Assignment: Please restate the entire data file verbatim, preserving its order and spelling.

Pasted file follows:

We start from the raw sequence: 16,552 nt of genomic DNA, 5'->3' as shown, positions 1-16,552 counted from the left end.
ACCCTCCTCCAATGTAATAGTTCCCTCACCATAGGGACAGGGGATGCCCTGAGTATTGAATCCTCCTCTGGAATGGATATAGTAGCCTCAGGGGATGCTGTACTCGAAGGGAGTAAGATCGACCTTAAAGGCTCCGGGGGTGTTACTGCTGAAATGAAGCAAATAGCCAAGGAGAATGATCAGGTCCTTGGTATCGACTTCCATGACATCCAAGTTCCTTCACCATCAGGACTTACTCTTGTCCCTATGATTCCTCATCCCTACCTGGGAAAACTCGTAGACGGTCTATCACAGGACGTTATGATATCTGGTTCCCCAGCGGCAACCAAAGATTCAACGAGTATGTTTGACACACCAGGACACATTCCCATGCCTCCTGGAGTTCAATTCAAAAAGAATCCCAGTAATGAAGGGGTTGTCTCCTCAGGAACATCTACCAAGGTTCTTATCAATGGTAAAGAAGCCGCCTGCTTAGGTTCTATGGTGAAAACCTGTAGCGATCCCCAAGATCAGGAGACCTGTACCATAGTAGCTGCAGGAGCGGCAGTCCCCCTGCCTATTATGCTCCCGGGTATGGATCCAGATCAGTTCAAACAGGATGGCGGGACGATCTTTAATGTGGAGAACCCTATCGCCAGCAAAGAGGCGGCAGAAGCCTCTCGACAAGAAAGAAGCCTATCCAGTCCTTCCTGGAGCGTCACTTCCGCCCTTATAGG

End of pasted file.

We start from the raw sequence: 16,552 nt of genomic DNA, 5'->3' as shown, positions 1-16,552 counted from the left end.
ACCCTCCTCCAATGTAATAGTTCCCTCACCATAGGGACAGGGGATGCCCTGAGTATTGAATCCTCCTCTGGAATGGATATAGTAGCCTCAGGGGATGCTGTACTCGAAGGGAGTAAGATCGACCTTAAAGGCTCCGGGGGTGTTACTGCTGAAATGAAGCAAATAGCCAAGGAGAATGATCAGGTCCTTGGTATCGACTTCCATGACATCCAAGTTCCTTCACCATCAGGACTTACTCTTGTCCCTATGATTCCTCATCCCTACCTGGGAAAACTCGTAGACGGTCTATCACAGGACGTTATGATATCTGGTTCCCCAGCGGCAACCAAAGATTCAACGAGTATGTTTGACACACCAGGACACATTCCCATGCCTCCTGGAGTTCAATTCAAAAAGAATCCCAGTAATGAAGGGGTTGTCTCCTCAGGAACATCTACCAAGGTTCTTATCAATGGTAAAGAAGCCGCCTGCTTAGGTTCTATGGTGAAAACCTGTAGCGATCCCCAAGATCAGGAGACCTGTACCATAGTAGCTGCAGGAGCGGCAGTCCCCCTGCCTATTATGCTCCCGGGTATGGATCCAGATCAGTTCAAACAGGATGGCGGGACGATCTTTAATGTGGAGAACCCTATCGCCAGCAAAGAGGCGGCAGAAGCCTCTCGACAAGAAAGAAGCCTATCCAGTCCTTCCTGGAGCGTCACTTCCGCCCTTATAGG